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the debt ceiling or put the u.s. economy st. at risk. it's tuesday, january 15th, 2013 and "squawk box" begins right now. >>> good morning, everybody. welcome to "squawk box" here on cnbc. i'm becky quick along with joe kernen and andrew ross sorkin. we've been watching the u.s. equity futures and at least at this point you can see they do look like they're indicated to open a little lower. right now, dow futures down by about 16 points below fair value. the s&p futures are about 2 points below fair value. we have some different nebs going on at the top of the screen than we do on that fair value board. we'll check on that, as well. >>> dell is said to be in talks with private companies in reports of a possible guyout. the journal says jpmorgan is involved in the negotiations. dell shares have been soaring near an eight-month high on first word of this news yesterday. you can see up about close to 2% to the premarket sales. 64 is the last dip. in other technology news, facebook is holing a press conference today. no word on what the big announcement will be. you've heard a lot of analy
the debt ceiling. fitch said the pressure on the aaa is, if anything, increasing. >>> we are four hours away from facebook's secret announcement in menlo park. so far, the guesses range from a facebook search engine to a facebook phone. would either product help lift the stock back with a high water mark. >>> the debate kicks off whether dell can, a, raise the money to go private, and b, reinvent itself without going through cash flow. the journal said the talks have been serious for weeks. >>> lululemon doing a downward dog this morning. raises guidance but not enough to impress investors. >>> the battle over the debt ceiling has warranted a warning from fitch. they said it will prompt a formal review of u.s. credit ratings. fitch does add it expects congress will ultimately approve a ceiling increase. the head of global sovereign ratings for fitch, david riley, will join us in the next hour. bernanke weighing in on the debt ceiling in michigan late yesterday. >> raising the debt ceiling, which congress has to do periodically, gives the government the ability to pay its existing bills.
to me, hey, jim, what is cnbc going to do after they solve the debt ceiling? you panicked on the election. >> we'll try something. >> the country, the republic is in repeated crisis. you have a president saying -- he said, okay, what happens if the president doesn't have a crisis after the debt ceiling? what are you going to do if he says, listen, we're just going to go back to being like washington? that was interesting. >> we can talk about fundamentals. the economy will be picking up. housing likely to get in on it. >> maybe we're actually breaking -- maybe the valuations aren't -- >> based on what? >> come on, under wells fargo? >> michael dell, and suddenly, mr. skeptic -- >> overheated debt market, that's always a good sign for an economy. that's always a sign that things are getting a lot better. >> it's been getting overheated since 1979. >> big lbos. that worked out real well. no, i'm just -- there's housing, sales of pickups. sales of cars in europe for 2012, not so good. we'll talk about that. >> germany, the bmw sales, volkswagen sales. one of my cousins in mex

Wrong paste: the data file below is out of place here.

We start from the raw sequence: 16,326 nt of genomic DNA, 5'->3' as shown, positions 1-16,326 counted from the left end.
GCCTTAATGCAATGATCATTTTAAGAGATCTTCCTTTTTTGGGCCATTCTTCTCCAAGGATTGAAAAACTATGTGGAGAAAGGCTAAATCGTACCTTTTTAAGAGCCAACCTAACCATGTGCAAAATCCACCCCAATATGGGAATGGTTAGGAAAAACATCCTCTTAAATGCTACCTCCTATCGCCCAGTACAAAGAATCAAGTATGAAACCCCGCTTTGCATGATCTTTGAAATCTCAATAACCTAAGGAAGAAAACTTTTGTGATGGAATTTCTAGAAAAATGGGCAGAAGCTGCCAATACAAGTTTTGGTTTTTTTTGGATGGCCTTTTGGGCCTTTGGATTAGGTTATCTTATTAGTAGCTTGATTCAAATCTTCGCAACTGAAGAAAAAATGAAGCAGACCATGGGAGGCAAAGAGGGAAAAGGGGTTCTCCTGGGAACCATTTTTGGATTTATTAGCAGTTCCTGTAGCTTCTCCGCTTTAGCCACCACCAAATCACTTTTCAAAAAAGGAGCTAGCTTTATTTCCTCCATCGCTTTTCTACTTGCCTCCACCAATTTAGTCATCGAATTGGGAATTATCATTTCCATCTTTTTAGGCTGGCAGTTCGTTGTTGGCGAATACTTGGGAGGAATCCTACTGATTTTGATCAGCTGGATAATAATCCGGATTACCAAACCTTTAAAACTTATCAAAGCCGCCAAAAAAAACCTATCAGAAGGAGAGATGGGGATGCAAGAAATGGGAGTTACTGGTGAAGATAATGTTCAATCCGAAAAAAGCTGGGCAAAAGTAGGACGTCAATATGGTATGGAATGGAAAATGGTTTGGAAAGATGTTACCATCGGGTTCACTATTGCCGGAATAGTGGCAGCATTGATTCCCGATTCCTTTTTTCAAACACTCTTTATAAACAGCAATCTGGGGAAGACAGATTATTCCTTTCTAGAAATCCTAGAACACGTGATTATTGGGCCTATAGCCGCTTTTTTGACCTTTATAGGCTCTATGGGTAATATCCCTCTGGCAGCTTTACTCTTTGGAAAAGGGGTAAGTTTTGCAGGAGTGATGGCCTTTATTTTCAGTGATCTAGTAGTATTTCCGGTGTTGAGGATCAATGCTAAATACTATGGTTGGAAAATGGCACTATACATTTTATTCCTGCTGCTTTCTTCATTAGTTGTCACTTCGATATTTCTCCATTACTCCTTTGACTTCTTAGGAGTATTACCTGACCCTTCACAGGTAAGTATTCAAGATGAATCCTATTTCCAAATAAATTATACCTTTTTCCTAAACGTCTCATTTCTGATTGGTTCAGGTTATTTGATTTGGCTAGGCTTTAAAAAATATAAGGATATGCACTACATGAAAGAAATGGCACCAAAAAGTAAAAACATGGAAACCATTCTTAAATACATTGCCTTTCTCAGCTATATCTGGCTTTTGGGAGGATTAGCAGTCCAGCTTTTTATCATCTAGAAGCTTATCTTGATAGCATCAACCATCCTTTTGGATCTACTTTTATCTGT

intimating at this point that they're going to be some short-term extension in the debt ceiling and focus on spending. they seem -- you know, they seem to be a little bit hesitant to allow themselves to be set up again as people that are trying to destroy the economy. they're tired of being put in that position where they're holding back the economy. and i think it was the accusation in the first place, but they're sensitive to this point and they're going to roll over. >> they're very sensitive. the political realities of the situation is that i think we all know what needs to be done longer term. the reality is can they get any of this done in the next two months? and that's a much bigger question. i think they're trying to figure that out right now? >> well, we will have people that will argue that we don't have a spending problem, that president obama said we're going to have an economist on today on how you get -- you know, we're going to talk to him. he says the one thing that would hurt the economy is in cuts in social security or medicare or medicaid. any type of reform to those t
Search Results 0 to 3 of about 4